New York, NY (October 10, 2007)–At the recently concluded 123rd Audio Engineering Society Convention, Ban Piracy, a for-profit company formed to fight intellectual property theft in the audio software industry, pledged to sue recording facilities found in possession of pirated software.
At an often-contentious press conference on Oct. 7, several attendees took a skeptical, even hostile view of Ban Piracy’s stated intention. While none present endorsed the use of unauthorized, or “cracked” software, several expressed irritation and even amazement that a commercial facility would be liable for a client’s actions with regard to software installed on facility-owned equipment during sessions.
Yet Ban Piracy COO Tomer Elbaz and CEO Michael David were adamant in their assertion that commercial facilities can and should be legally responsible–and prosecuted–for any unauthorized software discovered on their premises. Elbaz “has been engaged in a worldwide gathering of information used against recording studios involved in litigation with Ban Piracy,” according to a statement from the organization. Ban Piracy is owned by the shareholders of Waves Audio, which is currently its sole client. Ban Piracy attended AES to seek additional clients.
Elbaz noted the hypocrisy of a hypothetical recording engineer freely using unauthorized software and decrying lost sales due to illegitimate downloading or CD burning. There is no question that software piracy is a leading concern among developers, and that lost revenue threatens future research and development, and even a company’s survival. Yet, the trade media gave a somewhat frosty reception to the concept of holding facilities responsible for monitoring and policing the software usage of their clients.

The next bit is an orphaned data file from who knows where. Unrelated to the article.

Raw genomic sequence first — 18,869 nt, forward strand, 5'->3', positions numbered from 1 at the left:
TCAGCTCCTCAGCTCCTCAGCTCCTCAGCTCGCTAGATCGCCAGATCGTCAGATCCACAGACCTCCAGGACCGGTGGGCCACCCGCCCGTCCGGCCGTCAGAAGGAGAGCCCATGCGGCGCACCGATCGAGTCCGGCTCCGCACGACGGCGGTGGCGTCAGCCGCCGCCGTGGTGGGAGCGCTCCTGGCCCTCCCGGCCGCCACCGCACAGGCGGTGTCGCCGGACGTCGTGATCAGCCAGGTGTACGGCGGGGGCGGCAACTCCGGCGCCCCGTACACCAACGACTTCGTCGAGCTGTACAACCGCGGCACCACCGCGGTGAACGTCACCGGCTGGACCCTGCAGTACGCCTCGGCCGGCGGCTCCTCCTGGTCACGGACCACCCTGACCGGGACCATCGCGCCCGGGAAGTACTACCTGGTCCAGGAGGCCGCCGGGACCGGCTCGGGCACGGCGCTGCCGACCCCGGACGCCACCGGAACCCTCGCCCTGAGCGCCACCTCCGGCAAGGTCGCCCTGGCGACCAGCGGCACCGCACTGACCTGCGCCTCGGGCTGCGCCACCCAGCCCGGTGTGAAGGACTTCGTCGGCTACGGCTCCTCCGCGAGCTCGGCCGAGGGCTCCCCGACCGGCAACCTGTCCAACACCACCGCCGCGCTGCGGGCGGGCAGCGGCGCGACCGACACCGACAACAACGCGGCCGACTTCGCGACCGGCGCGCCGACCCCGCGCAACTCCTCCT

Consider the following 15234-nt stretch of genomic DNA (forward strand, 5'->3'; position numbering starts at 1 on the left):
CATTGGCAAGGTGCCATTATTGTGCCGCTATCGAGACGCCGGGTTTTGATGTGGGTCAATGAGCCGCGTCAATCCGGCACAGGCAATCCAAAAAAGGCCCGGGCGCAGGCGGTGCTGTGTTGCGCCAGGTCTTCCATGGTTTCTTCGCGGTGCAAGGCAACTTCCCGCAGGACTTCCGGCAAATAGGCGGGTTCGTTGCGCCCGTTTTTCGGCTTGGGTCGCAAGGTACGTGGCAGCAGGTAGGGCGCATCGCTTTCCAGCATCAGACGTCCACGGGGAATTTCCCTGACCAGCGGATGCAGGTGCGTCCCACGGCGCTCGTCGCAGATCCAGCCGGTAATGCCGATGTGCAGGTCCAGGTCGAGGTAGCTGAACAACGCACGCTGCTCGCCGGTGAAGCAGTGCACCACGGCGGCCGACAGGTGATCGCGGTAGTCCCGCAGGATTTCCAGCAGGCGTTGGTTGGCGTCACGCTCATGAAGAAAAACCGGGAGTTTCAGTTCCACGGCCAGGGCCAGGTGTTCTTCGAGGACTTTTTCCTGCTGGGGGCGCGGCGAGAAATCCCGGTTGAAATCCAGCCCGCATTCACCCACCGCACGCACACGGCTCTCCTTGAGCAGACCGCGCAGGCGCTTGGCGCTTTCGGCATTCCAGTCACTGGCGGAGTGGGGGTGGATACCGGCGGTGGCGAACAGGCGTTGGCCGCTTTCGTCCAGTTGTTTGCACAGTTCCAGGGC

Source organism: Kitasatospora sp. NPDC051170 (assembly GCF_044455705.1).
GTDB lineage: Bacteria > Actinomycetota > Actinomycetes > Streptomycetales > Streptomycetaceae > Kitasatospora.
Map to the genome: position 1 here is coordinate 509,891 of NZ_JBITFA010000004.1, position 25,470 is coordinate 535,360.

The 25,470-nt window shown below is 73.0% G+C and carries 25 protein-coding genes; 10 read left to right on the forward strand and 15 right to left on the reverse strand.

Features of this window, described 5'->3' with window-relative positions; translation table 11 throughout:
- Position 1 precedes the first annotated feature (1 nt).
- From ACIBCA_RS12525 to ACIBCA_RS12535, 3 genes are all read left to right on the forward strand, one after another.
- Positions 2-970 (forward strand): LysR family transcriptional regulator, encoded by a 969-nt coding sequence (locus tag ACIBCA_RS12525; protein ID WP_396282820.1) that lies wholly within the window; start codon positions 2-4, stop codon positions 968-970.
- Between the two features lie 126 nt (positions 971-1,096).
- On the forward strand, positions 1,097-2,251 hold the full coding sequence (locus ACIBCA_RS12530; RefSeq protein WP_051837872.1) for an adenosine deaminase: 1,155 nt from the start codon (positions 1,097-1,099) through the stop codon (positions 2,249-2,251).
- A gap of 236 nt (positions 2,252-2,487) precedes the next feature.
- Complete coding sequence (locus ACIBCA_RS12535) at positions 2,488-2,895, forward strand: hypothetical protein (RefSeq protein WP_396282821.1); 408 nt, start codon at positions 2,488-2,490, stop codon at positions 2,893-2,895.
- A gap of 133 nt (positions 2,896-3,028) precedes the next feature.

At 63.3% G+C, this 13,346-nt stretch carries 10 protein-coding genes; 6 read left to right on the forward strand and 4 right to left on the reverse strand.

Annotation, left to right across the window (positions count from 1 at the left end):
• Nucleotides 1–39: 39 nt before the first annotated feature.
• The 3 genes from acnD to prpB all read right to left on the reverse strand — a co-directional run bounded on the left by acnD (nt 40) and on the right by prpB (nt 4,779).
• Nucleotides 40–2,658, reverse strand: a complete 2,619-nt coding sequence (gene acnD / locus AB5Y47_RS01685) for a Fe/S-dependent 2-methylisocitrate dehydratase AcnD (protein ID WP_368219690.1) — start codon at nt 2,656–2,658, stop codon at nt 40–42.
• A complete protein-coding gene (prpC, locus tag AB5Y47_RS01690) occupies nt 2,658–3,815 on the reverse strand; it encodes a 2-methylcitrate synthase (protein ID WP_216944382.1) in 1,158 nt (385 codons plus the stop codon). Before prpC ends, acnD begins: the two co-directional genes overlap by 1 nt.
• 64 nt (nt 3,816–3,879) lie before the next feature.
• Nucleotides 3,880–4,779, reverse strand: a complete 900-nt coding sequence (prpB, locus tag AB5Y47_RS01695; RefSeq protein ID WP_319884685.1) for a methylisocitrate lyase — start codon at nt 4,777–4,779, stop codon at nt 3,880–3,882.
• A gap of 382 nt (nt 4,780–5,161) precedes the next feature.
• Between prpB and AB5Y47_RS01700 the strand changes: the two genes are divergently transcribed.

“I’m proud to be part of an organization that strives to eliminate audio software piracy in the for-profit recording industry,” David said at the press conference. “The use of unauthorized or ‘cracked’ software in the recording of music isn’t fair, isn’t right, and it isn’t legal. Ban Piracy intends to stop the abuse.”
During the course of visits to offending recording studios, Elbaz said, “I was shocked to discover how many recording studios in all these different parts of the world have so little respect for the rights of those who create this incredible software used in making music.”
David said he is supervising litigation efforts in North America involving lawsuits being drawn up against several recording studios who are using pirated audio software. “Our focus is on for-profit studios and production facilities and people who are making money using stolen software tools.
“We don’t relish filing lawsuits against any potential customer of one of our clients,” David added. “But there’s a simple way for recording studios to avoid getting in trouble: They should stop using pirated software.”